Black Bible Reading Endures

Thank you for Kate Shellnutt’s article on the pervasive and faithful readership of the Bible by African Americans. I was not surprised by the ABS findings. The line “Historically we had to turn to our Bibles as the only source of hope, even as Scripture was being twisted to buttress our subjugation” is what makes the article make sense. Black folk don’t have the luxury of reading the Bible simply as literature because we’ve lived the hardship found on its pages.

Rev. Gordon Glenn
Kansas City, MO

Body Politics

I agree that given the right conditions, we are to be stewards, not owners of our bodies. How beautiful it is to see this witnessed in loving marriages, founded on mutual respect and love, as well as practiced in celibacy. However, we must acknowledge that aside from those of us who are privileged enough to be surrounded and supported by like-minded people, this is putting the cart before the horse. It is akin to expecting a poor child to pay attention in school when he/she hasn’t had a decent meal in days. In this example, we recognize the need to provide for more basic needs first before moving to higher ideals and needs. Yet for some reason, it is hard for us to see that this applies to so many women who are caught in the middle of this ongoing debate. Society as a whole has failed them and continues to fail to provide for those more basic needs (such as but certainly not limited to healthcare, birth control, etc.) that are required in order to move toward the ideal. Unfortunately, the abortion war will rage on in the tiresome old way as long as we insist on putting the cart before the horse. What else can a woman do but try to claim her own body as hers when she is not supported in any way by policies that enable her to flourish otherwise? Let’s not give up on the ideal, but let’s be courageous enough to think deeper and wider in order to make space for this to be a real possibility for all women to consider.

Lisa Hill
Kandern, Germany

The 2019 Book Awards

I just want to applaud Lauren Pusateri’s photography for this feature. I clicked for the book reviews, but LP’s images here are compelling art in their own right. Excellent visual work that elevates the reporting / communicating. Bravo.

Michelle Gourley

Church as Family

I loved Krish Kandiah’s article about the church as a family. He concisely and brilliantly talked about the reclamation process as not about branding or being culturally relevant. His discussion about the power of a generative metaphor was also a great reminder that how we talk about things (the words that we choose) does a lot to lead us down both the right and wrong paths. A must-read for all pastors!

Cheryl Berto
Delta, BC, Canada

Making Sense of the Atonement

I think when Eleonore Stump criticizes Anselm’s theory—insofar as God apparently satisfies justice by punishing the innocent and letting the guilty go free—she makes the same mistake many evangelicals do. She drives a wedge between Christ’s substitutionary work and his deity. Or, to put it more strongly, between God the Father and God the Son.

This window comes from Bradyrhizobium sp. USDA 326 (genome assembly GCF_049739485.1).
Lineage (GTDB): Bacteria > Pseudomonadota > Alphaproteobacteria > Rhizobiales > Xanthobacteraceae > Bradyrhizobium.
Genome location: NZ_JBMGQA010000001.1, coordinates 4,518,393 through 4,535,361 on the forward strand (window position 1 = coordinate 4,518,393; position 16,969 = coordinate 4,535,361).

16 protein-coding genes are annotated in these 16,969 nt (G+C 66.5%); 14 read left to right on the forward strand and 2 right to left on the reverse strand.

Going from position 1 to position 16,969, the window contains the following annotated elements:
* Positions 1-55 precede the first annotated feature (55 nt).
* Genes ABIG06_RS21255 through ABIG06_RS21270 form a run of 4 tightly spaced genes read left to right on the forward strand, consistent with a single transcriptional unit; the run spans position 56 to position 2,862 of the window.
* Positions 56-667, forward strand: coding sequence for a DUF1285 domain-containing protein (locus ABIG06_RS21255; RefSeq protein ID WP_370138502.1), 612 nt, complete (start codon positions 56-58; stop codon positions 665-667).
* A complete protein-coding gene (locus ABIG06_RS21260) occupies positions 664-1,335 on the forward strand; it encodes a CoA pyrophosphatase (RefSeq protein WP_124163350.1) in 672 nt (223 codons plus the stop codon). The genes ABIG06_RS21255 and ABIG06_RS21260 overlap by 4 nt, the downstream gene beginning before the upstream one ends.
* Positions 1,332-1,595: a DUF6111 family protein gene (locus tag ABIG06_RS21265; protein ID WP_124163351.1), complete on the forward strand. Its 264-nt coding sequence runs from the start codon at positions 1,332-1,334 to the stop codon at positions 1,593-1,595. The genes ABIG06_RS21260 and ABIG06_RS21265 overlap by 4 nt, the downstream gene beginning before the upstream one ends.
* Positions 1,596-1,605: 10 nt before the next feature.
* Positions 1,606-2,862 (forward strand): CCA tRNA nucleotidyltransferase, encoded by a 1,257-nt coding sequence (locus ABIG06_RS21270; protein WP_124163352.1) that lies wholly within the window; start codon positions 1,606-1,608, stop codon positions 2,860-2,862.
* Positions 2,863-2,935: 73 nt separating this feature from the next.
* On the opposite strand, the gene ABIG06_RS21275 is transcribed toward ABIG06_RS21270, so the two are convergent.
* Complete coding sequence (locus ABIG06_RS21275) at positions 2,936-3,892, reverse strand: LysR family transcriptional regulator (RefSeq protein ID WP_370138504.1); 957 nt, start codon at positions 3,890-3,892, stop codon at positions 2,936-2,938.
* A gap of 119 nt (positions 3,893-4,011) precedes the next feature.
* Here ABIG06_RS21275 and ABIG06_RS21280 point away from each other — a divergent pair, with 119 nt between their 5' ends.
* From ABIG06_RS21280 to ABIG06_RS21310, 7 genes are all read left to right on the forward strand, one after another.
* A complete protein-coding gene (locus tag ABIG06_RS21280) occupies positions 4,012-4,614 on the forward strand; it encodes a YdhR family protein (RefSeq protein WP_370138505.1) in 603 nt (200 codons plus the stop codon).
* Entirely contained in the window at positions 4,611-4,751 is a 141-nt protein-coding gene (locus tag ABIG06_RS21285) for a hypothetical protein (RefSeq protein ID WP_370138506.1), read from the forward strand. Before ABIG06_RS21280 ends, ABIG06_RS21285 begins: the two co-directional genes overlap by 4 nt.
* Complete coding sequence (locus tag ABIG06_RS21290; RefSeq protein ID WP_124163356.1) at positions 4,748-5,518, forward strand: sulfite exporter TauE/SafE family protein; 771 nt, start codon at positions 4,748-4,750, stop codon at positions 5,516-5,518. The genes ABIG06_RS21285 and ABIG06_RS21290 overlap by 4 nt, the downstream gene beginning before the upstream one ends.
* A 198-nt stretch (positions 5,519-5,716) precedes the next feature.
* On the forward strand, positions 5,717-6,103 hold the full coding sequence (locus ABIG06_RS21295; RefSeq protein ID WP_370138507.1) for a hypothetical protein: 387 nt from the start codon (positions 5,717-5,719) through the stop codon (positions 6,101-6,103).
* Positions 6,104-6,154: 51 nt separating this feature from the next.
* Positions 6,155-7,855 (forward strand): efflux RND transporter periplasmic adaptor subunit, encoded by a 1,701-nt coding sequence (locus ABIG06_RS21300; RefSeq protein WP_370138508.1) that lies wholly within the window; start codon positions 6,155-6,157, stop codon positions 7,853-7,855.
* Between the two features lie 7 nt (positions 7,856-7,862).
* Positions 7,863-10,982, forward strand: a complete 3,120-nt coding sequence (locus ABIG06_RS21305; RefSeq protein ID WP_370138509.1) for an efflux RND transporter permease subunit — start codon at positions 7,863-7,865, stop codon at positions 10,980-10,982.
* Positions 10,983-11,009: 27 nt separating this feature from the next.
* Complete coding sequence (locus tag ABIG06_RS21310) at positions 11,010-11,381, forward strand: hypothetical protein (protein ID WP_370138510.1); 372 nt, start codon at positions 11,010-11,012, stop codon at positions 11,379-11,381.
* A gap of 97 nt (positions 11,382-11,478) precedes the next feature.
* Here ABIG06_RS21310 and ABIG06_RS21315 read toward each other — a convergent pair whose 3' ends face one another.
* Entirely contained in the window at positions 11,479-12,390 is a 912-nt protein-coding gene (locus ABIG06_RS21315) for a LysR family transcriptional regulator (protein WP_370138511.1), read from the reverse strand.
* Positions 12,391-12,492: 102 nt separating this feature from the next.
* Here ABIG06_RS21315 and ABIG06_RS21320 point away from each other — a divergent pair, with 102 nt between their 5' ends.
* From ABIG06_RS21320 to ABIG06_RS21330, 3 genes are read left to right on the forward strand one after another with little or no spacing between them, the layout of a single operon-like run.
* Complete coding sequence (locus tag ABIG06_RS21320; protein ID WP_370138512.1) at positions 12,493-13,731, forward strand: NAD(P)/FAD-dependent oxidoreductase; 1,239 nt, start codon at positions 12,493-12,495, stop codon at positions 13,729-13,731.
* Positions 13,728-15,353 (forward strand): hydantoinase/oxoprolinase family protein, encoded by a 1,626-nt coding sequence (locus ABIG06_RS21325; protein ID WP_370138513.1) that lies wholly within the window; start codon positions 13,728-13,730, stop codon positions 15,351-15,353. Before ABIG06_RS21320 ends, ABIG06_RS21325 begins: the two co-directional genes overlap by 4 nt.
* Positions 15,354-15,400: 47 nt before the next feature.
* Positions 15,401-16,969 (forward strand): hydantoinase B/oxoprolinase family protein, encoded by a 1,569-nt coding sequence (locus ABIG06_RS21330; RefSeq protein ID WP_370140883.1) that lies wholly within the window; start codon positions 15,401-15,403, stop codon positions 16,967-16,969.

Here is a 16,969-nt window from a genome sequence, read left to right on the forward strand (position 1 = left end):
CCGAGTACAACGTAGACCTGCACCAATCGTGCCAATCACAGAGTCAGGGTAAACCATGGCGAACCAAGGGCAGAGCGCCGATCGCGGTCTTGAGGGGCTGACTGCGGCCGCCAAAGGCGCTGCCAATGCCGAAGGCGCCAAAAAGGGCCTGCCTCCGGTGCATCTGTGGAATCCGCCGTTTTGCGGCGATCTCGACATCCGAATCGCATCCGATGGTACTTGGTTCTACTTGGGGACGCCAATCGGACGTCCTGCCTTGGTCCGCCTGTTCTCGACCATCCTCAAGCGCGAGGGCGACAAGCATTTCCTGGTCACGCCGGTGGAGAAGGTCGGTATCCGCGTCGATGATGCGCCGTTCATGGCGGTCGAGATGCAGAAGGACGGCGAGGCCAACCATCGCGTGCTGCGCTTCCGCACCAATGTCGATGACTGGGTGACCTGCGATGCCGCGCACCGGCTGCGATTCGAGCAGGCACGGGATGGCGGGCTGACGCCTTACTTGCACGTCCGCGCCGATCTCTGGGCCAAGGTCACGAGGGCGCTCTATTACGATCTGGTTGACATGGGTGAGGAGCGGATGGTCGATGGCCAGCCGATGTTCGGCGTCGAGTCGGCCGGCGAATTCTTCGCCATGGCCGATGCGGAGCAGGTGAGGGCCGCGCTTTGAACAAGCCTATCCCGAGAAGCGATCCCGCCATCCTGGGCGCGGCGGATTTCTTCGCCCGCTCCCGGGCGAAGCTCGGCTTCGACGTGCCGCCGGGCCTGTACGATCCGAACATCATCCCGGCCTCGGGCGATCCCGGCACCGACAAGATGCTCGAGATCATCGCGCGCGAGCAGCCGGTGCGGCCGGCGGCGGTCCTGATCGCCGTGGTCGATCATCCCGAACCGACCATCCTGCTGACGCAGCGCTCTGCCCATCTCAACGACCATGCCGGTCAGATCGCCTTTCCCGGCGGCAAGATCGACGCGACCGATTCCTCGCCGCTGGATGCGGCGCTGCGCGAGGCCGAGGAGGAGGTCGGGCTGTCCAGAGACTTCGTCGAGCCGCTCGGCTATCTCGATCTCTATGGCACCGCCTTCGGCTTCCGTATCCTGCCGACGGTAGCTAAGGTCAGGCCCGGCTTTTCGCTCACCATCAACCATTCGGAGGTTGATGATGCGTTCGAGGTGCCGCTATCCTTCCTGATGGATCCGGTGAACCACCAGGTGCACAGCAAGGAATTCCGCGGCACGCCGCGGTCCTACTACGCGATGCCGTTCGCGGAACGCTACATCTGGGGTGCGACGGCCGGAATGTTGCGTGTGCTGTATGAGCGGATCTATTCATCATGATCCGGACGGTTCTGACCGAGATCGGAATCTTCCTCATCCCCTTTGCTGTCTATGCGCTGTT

John Harutunian
Newton, MA

Mark Galli is right—substitutionary atonement is mysterious, essential, and supra-rational. A common mistake is to equate penal satisfaction theory of atonement with the broader theory of substitutionary atonement. The Bible speaks often of one individual efficaciously dying in place of others. All Christians who believe in Christ’s atonement believe that Christ’s death and resurrection substitute for us. But only penal satisfaction describes that death as God’s demand that someone die to satisfy his just wrath, that God is powerless to forgive without being paid with blood. This is not to say that one cannot find language in the Bible that suggests that God is satisfied in Christ’s death—only that making penal satisfaction the primary theory goes beyond what the Bible supports. Christ died for us. The just, holy, and righteous God offers loving salvation through that death. Insisting that Christ’s death gave God the ability to forgive and save is neither supported by the Bible nor rational.

Lynn Jost
Fresno, CA

I Escaped from Iran but Not from God

Thank you so much for this story from David Nasser. It resonates with me a thousand times over. I am the daughter of an Iranian mother and American (atheist) father and also grew up in the Bible Belt of Texas. I only found God about ten years ago and have held onto him despite my background. I truly appreciate David’s story with all my heart, soul, and Iranian-Texan roots.

Shayda Windle
Purcellville, VA

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